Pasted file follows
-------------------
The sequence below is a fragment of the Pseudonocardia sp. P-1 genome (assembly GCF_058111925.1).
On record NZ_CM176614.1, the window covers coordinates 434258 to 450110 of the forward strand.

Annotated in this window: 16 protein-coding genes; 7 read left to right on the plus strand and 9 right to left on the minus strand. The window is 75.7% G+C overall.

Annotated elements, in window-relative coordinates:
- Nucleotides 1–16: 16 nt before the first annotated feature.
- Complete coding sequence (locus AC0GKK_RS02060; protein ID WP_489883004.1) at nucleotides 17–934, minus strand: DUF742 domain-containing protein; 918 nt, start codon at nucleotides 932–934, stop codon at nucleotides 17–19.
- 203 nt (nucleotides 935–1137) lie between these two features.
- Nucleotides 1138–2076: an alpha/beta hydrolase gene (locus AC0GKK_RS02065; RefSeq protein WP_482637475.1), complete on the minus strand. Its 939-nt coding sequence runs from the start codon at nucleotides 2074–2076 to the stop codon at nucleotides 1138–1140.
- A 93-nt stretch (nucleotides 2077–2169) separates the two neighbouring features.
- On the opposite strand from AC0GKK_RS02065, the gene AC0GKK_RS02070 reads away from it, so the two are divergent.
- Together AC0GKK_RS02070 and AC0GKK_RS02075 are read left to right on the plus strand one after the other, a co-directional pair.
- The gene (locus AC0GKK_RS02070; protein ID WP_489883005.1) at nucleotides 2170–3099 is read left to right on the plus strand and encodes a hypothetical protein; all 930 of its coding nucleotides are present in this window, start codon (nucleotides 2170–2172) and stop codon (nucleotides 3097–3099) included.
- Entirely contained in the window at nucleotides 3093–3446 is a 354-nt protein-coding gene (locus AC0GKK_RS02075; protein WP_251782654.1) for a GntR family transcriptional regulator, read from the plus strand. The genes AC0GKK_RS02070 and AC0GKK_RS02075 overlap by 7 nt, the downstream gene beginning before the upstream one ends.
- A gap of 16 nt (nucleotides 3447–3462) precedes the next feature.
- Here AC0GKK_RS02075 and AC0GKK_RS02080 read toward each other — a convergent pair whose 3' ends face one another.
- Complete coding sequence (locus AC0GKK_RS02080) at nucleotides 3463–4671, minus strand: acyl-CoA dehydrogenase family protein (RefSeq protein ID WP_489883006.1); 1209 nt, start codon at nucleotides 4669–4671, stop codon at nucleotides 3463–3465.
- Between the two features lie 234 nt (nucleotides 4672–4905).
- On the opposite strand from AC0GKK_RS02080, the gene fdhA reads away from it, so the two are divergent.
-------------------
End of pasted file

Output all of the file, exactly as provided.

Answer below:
The sequence below is a fragment of the Pseudonocardia sp. P-1 genome (assembly GCF_058111925.1).
On record NZ_CM176614.1, the window covers coordinates 434258 to 450110 of the forward strand.

Annotated in this window: 16 protein-coding genes; 7 read left to right on the plus strand and 9 right to left on the minus strand. The window is 75.7% G+C overall.

Annotated elements, in window-relative coordinates:
- Nucleotides 1–16: 16 nt before the first annotated feature.
- Complete coding sequence (locus AC0GKK_RS02060; protein ID WP_489883004.1) at nucleotides 17–934, minus strand: DUF742 domain-containing protein; 918 nt, start codon at nucleotides 932–934, stop codon at nucleotides 17–19.
- 203 nt (nucleotides 935–1137) lie between these two features.
- Nucleotides 1138–2076: an alpha/beta hydrolase gene (locus AC0GKK_RS02065; RefSeq protein WP_482637475.1), complete on the minus strand. Its 939-nt coding sequence runs from the start codon at nucleotides 2074–2076 to the stop codon at nucleotides 1138–1140.
- A 93-nt stretch (nucleotides 2077–2169) separates the two neighbouring features.
- On the opposite strand from AC0GKK_RS02065, the gene AC0GKK_RS02070 reads away from it, so the two are divergent.
- Together AC0GKK_RS02070 and AC0GKK_RS02075 are read left to right on the plus strand one after the other, a co-directional pair.
- The gene (locus AC0GKK_RS02070; protein ID WP_489883005.1) at nucleotides 2170–3099 is read left to right on the plus strand and encodes a hypothetical protein; all 930 of its coding nucleotides are present in this window, start codon (nucleotides 2170–2172) and stop codon (nucleotides 3097–3099) included.
- Entirely contained in the window at nucleotides 3093–3446 is a 354-nt protein-coding gene (locus AC0GKK_RS02075; protein WP_251782654.1) for a GntR family transcriptional regulator, read from the plus strand. The genes AC0GKK_RS02070 and AC0GKK_RS02075 overlap by 7 nt, the downstream gene beginning before the upstream one ends.
- A gap of 16 nt (nucleotides 3447–3462) precedes the next feature.
- Here AC0GKK_RS02075 and AC0GKK_RS02080 read toward each other — a convergent pair whose 3' ends face one another.
- Complete coding sequence (locus AC0GKK_RS02080) at nucleotides 3463–4671, minus strand: acyl-CoA dehydrogenase family protein (RefSeq protein ID WP_489883006.1); 1209 nt, start codon at nucleotides 4669–4671, stop codon at nucleotides 3463–3465.
- Between the two features lie 234 nt (nucleotides 4672–4905).
- On the opposite strand from AC0GKK_RS02080, the gene fdhA reads away from it, so the two are divergent.